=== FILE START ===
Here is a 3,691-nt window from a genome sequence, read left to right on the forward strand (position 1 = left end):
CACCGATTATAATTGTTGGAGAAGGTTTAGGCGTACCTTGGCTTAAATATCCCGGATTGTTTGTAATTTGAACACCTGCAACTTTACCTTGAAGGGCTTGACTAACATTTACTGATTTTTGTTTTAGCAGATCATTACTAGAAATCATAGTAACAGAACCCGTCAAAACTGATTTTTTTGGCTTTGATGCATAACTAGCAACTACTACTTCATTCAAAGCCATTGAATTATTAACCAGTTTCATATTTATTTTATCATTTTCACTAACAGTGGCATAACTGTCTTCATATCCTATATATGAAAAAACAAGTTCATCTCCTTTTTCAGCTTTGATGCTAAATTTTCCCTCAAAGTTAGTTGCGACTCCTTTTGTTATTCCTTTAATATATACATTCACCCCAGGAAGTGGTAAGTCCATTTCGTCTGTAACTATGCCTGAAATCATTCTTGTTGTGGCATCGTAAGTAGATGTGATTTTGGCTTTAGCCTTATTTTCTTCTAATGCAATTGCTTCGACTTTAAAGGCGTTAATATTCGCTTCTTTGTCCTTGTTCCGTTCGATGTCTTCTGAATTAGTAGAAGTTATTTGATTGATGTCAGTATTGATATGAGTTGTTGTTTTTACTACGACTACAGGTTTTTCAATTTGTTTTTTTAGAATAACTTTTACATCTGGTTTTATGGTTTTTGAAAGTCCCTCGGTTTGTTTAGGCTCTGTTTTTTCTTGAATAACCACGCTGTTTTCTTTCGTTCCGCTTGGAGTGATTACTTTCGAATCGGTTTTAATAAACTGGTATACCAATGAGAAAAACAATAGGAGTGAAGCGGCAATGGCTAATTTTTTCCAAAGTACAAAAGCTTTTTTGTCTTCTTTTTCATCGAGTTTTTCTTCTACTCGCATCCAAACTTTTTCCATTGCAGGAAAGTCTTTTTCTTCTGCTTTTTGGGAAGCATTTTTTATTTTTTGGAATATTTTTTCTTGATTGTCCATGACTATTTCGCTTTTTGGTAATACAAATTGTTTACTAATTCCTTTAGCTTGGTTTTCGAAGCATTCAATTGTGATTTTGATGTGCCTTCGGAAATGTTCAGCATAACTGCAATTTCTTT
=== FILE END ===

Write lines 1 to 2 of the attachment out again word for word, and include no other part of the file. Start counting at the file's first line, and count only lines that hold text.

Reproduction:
Here is a 3,691-nt window from a genome sequence, read left to right on the forward strand (position 1 = left end):
CACCGATTATAATTGTTGGAGAAGGTTTAGGCGTACCTTGGCTTAAATATCCCGGATTGTTTGTAATTTGAACACCTGCAACTTTACCTTGAAGGGCTTGACTAACATTTACTGATTTTTGTTTTAGCAGATCATTACTAGAAATCATAGTAACAGAACCCGTCAAAACTGATTTTTTTGGCTTTGATGCATAACTAGCAACTACTACTTCATTCAAAGCCATTGAATTATTAACCAGTTTCATATTTATTTTATCATTTTCACTAACAGTGGCATAACTGTCTTCATATCCTATATATGAAAAAACAAGTTCATCTCCTTTTTCAGCTTTGATGCTAAATTTTCCCTCAAAGTTAGTTGCGACTCCTTTTGTTATTCCTTTAATATATACATTCACCCCAGGAAGTGGTAAGTCCATTTCGTCTGTAACTATGCCTGAAATCATTCTTGTTGTGGCATCGTAAGTAGATGTGATTTTGGCTTTAGCCTTATTTTCTTCTAATGCAATTGCTTCGACTTTAAAGGCGTTAATATTCGCTTCTTTGTCCTTGTTCCGTTCGATGTCTTCTGAATTAGTAGAAGTTATTTGATTGATGTCAGTATTGATATGAGTTGTTGTTTTTACTACGACTACAGGTTTTTCAATTTGTTTTTTTAGAATAACTTTTACATCTGGTTTTATGGTTTTTGAAAGTCCCTCGGTTTGTTTAGGCTCTGTTTTTTCTTGAATAACCACGCTGTTTTCTTTCGTTCCGCTTGGAGTGATTACTTTCGAATCGGTTTTAATAAACTGGTATACCAATGAGAAAAACAATAGGAGTGAAGCGGCAATGGCTAATTTTTTCCAAAGTACAAAAGCTTTTTTGTCTTCTTTTTCATCGAGTTTTTCTTCTACTCGCATCCAAACTTTTTCCATTGCAGGAAAGTCTTTTTCTTCTGCTTTTTGGGAAGCATTTTTTATTTTTTGGAATATTTTTTCTTGATTGTCCATGACTATTTCGCTTTTTGGTAATACAAATTGTTTACTAATTCCTTTAGCTTGGTTTTCGAAGCATTCAATTGTGATTTTGATGTGCCTTCGGAAATGTTCAGCATAACTGCAATTTCTTT